Frank Schonfeld et al., Plaintiffs-appellees, v. S. Frank Raftery, As General President et al., Andlouis Caputo, As President et al., Defendants-appellants, 381 F.2d 446 (2d Cir. 1967)Annotate this Case
Decided August 10, 1967
Stephen C. Vladeck, New York City (Vladeck, Elias, Frankle, Vladeck & Lewis, Everett E. Lewis, Michael A. Buonora, New York City, David S. Barr, William B. Peer, Washington, D. C., on the brief), for defendants-appellants.
Burton H. Hall, New York City, for plaintiffs-appellees.
Before MOORE, ANDERSON and FEINBERG, Circuit Judges.
On October 19, 1966, defendant S. Frank Raftery, General President of the Brotherhood of Painters, Decorators and Paperhangers of America ("the Brotherhood"), placed District Council No. 9 of the Brotherhood under a special trusteeship, naming John Damery as Trustee. On April 6, 1967, nineteen members of local unions affiliated with the District Council sued to enjoin the continued functioning of the trusteeship and for related relief, invoking 29 U.S.C. §§ 185, 462 and 464. In an exhaustive opinion rendered after seven days of an evidentiary hearing resulting in over 1,400 pages of transcript, 271 F. Supp. 128, Judge Frankel of the United States District Court for the Southern District of New York found that the Brotherhood had imposed and maintained the trusteeship in bad faith to keep an entrenched group in power rather than for one of the lawful purposes stated in 29 U.S.C. § 462. Accordingly, on June 21, 1967, the judge postponed a partial union election, which had been scheduled for June 24, 1967, and ordered a supervised election for all officers on September 16, 1967, with the intention of terminating the unlawful trusteeship thereafter. Appellants, who are various Brotherhood or District Council officers, appeal from that preliminary injunction. Because of the obvious exigencies, the appeal has been expedited at appellants' request.
In this court appellants claim, inter alia, that the district court erred in finding that the trusteeship had been established and maintained in bad faith; in failing to dismiss the complaint because plaintiffs had not exhausted their remedies within the union and through the Department of Labor; and in postponing and then supervising the union election.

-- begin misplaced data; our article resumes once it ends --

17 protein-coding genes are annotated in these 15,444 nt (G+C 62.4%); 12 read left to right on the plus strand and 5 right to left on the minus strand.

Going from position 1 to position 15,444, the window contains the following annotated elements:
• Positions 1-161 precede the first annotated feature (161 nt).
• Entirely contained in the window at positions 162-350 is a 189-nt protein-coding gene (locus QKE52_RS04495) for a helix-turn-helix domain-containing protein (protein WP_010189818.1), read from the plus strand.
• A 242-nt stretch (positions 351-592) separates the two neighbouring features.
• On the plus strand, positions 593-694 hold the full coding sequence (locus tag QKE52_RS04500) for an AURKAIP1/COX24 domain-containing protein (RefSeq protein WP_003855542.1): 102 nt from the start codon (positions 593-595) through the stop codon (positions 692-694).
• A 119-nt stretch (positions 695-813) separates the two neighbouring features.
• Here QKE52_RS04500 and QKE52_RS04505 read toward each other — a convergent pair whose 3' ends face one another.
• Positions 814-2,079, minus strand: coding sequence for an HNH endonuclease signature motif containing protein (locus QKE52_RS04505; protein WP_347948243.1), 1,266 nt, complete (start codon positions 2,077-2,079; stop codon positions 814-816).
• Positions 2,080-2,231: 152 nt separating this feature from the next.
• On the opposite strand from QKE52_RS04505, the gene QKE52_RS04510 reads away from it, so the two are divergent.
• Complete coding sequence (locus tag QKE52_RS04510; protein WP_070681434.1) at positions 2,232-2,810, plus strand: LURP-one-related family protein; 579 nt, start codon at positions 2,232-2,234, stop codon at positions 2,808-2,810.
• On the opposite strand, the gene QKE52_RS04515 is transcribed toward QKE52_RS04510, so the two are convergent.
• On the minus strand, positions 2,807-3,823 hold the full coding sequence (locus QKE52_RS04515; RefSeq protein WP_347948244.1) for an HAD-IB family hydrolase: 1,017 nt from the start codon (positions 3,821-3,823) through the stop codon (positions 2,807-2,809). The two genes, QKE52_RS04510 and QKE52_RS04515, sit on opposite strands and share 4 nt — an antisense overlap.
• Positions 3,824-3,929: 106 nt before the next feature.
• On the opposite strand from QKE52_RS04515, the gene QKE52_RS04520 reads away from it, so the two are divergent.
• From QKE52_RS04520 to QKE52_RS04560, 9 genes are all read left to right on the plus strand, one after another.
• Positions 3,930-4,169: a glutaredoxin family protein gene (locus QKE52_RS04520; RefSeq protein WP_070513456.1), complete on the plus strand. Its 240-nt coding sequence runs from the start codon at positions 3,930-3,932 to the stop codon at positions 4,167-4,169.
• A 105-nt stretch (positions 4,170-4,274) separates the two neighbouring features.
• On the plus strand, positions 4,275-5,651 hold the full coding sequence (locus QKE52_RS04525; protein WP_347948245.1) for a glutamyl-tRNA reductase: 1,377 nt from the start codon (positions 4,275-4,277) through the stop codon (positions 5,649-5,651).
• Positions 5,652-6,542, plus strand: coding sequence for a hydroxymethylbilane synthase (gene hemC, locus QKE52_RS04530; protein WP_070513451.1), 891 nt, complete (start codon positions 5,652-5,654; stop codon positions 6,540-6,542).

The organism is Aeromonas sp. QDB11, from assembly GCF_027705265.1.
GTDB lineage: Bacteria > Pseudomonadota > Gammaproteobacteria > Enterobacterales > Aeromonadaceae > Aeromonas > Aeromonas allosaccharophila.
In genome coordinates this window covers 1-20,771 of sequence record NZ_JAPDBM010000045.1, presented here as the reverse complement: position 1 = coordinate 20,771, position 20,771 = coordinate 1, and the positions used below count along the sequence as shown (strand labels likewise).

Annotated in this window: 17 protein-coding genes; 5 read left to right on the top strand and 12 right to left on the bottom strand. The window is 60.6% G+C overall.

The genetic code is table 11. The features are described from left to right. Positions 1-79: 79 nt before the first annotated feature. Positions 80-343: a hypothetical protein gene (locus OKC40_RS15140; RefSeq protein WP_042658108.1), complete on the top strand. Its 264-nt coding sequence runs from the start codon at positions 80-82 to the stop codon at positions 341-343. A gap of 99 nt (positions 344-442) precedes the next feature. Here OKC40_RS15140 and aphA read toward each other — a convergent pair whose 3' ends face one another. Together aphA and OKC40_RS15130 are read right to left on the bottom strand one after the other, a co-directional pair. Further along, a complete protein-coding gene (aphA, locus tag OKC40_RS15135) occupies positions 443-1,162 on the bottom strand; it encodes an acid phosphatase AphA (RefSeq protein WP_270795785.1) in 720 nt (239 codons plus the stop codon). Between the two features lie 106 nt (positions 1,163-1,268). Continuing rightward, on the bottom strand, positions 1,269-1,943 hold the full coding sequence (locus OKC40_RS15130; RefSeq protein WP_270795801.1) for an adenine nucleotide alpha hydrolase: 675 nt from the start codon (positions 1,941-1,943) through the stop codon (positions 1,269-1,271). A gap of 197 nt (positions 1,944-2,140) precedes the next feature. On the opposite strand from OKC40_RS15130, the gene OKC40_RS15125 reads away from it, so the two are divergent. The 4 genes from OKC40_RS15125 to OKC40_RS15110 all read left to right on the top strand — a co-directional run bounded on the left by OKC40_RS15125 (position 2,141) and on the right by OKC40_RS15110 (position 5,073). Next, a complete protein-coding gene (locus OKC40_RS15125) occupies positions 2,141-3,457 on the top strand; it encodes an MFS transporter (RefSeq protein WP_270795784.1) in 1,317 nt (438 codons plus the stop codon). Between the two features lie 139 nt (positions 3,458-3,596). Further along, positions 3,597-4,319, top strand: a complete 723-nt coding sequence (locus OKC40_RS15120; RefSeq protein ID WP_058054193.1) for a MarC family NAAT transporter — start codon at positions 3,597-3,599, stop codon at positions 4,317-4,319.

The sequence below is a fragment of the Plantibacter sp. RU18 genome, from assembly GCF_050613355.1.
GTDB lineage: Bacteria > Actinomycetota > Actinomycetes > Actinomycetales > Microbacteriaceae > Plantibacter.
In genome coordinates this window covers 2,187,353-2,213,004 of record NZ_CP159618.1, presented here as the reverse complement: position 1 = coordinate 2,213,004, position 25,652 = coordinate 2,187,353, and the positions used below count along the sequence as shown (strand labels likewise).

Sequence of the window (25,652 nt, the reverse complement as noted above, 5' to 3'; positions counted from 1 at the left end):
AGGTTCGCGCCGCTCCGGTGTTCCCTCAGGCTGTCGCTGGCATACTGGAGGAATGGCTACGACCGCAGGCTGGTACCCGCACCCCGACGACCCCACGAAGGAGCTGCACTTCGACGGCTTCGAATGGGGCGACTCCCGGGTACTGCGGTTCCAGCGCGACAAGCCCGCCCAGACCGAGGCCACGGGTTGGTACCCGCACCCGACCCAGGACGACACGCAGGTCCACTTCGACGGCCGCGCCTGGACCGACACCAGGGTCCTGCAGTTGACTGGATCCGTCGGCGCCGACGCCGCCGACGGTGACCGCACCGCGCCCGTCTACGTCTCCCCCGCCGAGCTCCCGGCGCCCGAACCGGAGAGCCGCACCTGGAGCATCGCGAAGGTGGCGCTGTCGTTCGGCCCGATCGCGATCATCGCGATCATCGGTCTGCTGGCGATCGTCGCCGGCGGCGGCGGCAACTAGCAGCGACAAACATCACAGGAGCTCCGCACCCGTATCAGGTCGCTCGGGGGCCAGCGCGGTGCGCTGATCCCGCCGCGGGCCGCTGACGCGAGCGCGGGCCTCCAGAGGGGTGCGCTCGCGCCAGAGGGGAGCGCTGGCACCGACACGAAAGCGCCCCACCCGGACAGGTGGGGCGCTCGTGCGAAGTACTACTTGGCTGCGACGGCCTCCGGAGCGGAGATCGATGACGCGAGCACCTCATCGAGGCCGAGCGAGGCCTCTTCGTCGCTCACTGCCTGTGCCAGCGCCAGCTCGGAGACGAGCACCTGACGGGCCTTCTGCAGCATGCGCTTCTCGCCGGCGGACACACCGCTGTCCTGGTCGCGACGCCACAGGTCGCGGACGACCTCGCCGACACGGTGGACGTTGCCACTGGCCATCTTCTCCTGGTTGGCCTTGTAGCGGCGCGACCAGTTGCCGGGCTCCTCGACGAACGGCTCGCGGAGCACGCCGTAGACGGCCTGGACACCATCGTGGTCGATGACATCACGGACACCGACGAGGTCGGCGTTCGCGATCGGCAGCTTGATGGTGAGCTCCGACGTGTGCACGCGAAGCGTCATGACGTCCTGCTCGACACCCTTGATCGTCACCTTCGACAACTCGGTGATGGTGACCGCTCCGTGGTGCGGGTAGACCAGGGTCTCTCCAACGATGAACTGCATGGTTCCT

The record and opinion below make clear that the finding of bad faith was not only not "clearly erroneous" but was amply justified. Appellants' remaining points are adequately dealt with in the opinion below, and we affirm on that analysis. In further support of their exhaustion argument, appellants press here the decision of this court, rendered after the injunctive order below, in Wirtz v. Hotel, Motel and Club Employees Union, Local 6, 381 F.2d 500 (2d Cir. July 28, 1967). But that case, like Calhoon v. Harvey, 379 U.S. 134, 85 S. Ct. 292, 13 L. Ed. 2d 190 (1964), is not controlling because it does not involve Title III of the Labor-Management Reporting and Disclosure Act of 1959. It is that Title which plaintiffs rely on here and, as Judge Frankel pointed out, the majority view properly construes it to allow suit by a union member even though he has not filed a complaint with the Secretary of Labor. It is true that Local 6 emphasized that Congress intended interference with union elections to be kept to a minimum. Our decision here reflects no disagreement with that general policy because the instances when judicial supervision of an election will be required to undo the harm of an improperly imposed union trusteeship are comparatively few and the practical considerations justifying it in those limited circumstances are so compelling. The need to exhaust internal union remedies was not discussed in the opinion below; however, even if there were such a requirement in a Title III action, under the circumstances disclosed here such a course was not necessary. Cf. Detroy v. American Guild of Variety Artists, 286 F.2d 75 (2d Cir.), cert. denied, 366 U.S. 929, 81 S. Ct. 1650, 6 L. Ed. 2d 388 (1961).
The motions for leave to file amicus briefs are granted. Judgment affirmed.